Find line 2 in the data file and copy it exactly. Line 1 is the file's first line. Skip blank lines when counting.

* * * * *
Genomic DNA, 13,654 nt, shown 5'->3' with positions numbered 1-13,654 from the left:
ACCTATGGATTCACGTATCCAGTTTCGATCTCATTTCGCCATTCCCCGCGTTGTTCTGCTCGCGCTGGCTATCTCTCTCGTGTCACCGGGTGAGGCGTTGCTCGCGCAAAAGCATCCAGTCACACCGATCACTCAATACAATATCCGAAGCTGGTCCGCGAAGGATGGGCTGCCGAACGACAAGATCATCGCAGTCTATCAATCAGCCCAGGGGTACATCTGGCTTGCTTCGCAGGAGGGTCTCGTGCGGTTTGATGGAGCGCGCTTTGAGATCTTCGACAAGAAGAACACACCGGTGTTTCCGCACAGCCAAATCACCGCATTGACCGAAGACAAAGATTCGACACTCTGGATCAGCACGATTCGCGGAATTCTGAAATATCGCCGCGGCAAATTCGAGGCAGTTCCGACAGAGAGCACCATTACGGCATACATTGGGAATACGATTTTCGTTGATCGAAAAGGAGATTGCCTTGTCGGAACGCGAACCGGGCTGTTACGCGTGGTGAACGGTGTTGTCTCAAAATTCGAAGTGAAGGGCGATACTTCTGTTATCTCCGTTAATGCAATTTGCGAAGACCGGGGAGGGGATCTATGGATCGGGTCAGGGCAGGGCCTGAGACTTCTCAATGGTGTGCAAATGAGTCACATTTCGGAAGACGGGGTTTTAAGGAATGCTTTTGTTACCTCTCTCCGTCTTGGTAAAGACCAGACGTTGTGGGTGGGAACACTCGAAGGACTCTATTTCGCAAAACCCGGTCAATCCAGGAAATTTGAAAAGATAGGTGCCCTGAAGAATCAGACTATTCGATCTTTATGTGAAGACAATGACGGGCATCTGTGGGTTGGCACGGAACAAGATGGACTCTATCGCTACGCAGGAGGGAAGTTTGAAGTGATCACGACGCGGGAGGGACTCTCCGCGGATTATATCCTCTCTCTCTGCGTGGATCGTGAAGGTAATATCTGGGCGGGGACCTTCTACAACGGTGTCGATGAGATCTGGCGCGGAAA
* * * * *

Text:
ACCTATGGATTCACGTATCCAGTTTCGATCTCATTTCGCCATTCCCCGCGTTGTTCTGCTCGCGCTGGCTATCTCTCTCGTGTCACCGGGTGAGGCGTTGCTCGCGCAAAAGCATCCAGTCACACCGATCACTCAATACAATATCCGAAGCTGGTCCGCGAAGGATGGGCTGCCGAACGACAAGATCATCGCAGTCTATCAATCAGCCCAGGGGTACATCTGGCTTGCTTCGCAGGAGGGTCTCGTGCGGTTTGATGGAGCGCGCTTTGAGATCTTCGACAAGAAGAACACACCGGTGTTTCCGCACAGCCAAATCACCGCATTGACCGAAGACAAAGATTCGACACTCTGGATCAGCACGATTCGCGGAATTCTGAAATATCGCCGCGGCAAATTCGAGGCAGTTCCGACAGAGAGCACCATTACGGCATACATTGGGAATACGATTTTCGTTGATCGAAAAGGAGATTGCCTTGTCGGAACGCGAACCGGGCTGTTACGCGTGGTGAACGGTGTTGTCTCAAAATTCGAAGTGAAGGGCGATACTTCTGTTATCTCCGTTAATGCAATTTGCGAAGACCGGGGAGGGGATCTATGGATCGGGTCAGGGCAGGGCCTGAGACTTCTCAATGGTGTGCAAATGAGTCACATTTCGGAAGACGGGGTTTTAAGGAATGCTTTTGTTACCTCTCTCCGTCTTGGTAAAGACCAGACGTTGTGGGTGGGAACACTCGAAGGACTCTATTTCGCAAAACCCGGTCAATCCAGGAAATTTGAAAAGATAGGTGCCCTGAAGAATCAGACTATTCGATCTTTATGTGAAGACAATGACGGGCATCTGTGGGTTGGCACGGAACAAGATGGACTCTATCGCTACGCAGGAGGGAAGTTTGAAGTGATCACGACGCGGGAGGGACTCTCCGCGGATTATATCCTCTCTCTCTGCGTGGATCGTGAAGGTAATATCTGGGCGGGGACCTTCTACAACGGTGTCGATGAGATCTGGCGCGGAAA